I failed miserably last week. I attended MAVA’s Capital Connection (CapCon) seeking to assess how successful I thought presenting founders and their companies would be long-term based on a single factor: Empathy displayed when they interacted with the event’s attendees.
Imagine my surprise when only one CEO manned his company’s booth throughout the two-days presenting founders had to show off to venture capitalists, service providers, journalists (aka me), and others who may be interested in their companies. Kudos go to Gary Tyermann, CEO of Univa Corporation. You stood out. Your counterparts blended in with the crowd. Talk about missed opportunity.
You know want I found, Gary? I think you actually fit the bill regarding empathy. I’m going to say you also exhibited stick-to-itiveness and a sense for what’s really important… connecting with others when you get the chance. We’ll call that social awareness and relationship management, two pillars of emotional intelligence.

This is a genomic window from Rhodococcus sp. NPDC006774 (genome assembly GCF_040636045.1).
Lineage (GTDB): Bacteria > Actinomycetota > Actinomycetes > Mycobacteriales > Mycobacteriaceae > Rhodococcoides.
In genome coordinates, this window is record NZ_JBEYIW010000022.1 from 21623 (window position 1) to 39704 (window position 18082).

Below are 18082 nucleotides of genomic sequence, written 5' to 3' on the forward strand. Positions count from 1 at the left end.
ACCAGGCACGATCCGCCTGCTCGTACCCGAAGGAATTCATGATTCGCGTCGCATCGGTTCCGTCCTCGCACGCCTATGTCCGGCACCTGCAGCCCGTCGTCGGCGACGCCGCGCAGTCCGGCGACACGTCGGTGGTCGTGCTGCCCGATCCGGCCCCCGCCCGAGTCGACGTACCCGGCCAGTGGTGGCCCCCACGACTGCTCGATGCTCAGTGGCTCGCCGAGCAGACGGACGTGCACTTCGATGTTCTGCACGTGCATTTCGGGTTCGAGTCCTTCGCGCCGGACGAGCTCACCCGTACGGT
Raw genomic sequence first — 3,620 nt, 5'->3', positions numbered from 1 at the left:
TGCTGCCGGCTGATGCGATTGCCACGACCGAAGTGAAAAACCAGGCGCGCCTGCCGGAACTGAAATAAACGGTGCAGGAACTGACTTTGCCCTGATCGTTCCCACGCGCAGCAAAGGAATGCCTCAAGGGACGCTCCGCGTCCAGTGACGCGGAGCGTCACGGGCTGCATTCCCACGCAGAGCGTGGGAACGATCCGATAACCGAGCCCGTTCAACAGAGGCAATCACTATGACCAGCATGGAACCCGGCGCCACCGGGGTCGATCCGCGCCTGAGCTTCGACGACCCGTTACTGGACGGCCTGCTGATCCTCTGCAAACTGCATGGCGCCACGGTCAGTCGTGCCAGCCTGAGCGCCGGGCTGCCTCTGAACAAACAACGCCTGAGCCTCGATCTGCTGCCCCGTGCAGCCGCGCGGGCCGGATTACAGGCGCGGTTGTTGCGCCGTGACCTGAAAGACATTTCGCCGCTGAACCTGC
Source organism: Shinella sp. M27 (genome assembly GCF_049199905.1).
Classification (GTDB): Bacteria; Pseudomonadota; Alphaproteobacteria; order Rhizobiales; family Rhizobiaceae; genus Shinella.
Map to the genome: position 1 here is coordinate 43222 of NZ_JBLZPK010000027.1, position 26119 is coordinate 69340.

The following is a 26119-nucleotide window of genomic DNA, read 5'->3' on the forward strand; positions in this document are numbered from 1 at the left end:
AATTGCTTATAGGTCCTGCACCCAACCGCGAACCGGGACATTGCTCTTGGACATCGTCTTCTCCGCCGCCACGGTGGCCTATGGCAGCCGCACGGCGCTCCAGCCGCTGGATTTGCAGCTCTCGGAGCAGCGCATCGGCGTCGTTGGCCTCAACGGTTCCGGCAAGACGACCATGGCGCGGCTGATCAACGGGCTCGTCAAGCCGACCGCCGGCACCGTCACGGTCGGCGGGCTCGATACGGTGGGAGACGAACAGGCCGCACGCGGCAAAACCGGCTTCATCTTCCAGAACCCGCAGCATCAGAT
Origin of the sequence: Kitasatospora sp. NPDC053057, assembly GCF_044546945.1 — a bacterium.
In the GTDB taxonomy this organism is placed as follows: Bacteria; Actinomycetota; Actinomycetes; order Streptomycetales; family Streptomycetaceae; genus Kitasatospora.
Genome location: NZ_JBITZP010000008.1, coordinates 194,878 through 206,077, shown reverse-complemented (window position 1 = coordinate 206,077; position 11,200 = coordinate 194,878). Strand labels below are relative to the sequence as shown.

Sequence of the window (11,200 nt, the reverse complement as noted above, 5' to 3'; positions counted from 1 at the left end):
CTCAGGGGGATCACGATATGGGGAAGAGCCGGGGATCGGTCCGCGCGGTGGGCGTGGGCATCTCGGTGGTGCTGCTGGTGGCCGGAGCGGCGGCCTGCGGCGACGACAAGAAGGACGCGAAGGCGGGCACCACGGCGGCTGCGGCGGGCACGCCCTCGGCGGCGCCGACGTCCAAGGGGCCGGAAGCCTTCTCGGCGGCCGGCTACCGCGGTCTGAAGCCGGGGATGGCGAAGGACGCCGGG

For those of you who think those who blended in with the crowd didn’t miss that big of an opportunity, think again. During lunch I sat with three sponsors and two venture capitalists. We all attended CapCon looking for something specific. We noticed your absence, and this gets directly in your way of getting business done.
It also dampened energy within the venue. Interacting with you, sensing the passion and excitement you have for your business draws us in and makes the event something special. You’re not just on stage when you’re in the round. You’re on stage the entire time you’re in the building.
The companies featured during the presentations had very interesting technologies, and many of them have demonstrated real traction in changing industries. So, the flat energy had nothing to do with the business opportunity. We’re there to meet you. Choosing to hide when you should be choosing to stand out sends a subliminal message that may be wholly inaccurate. Just wanted you raise awareness that we missed the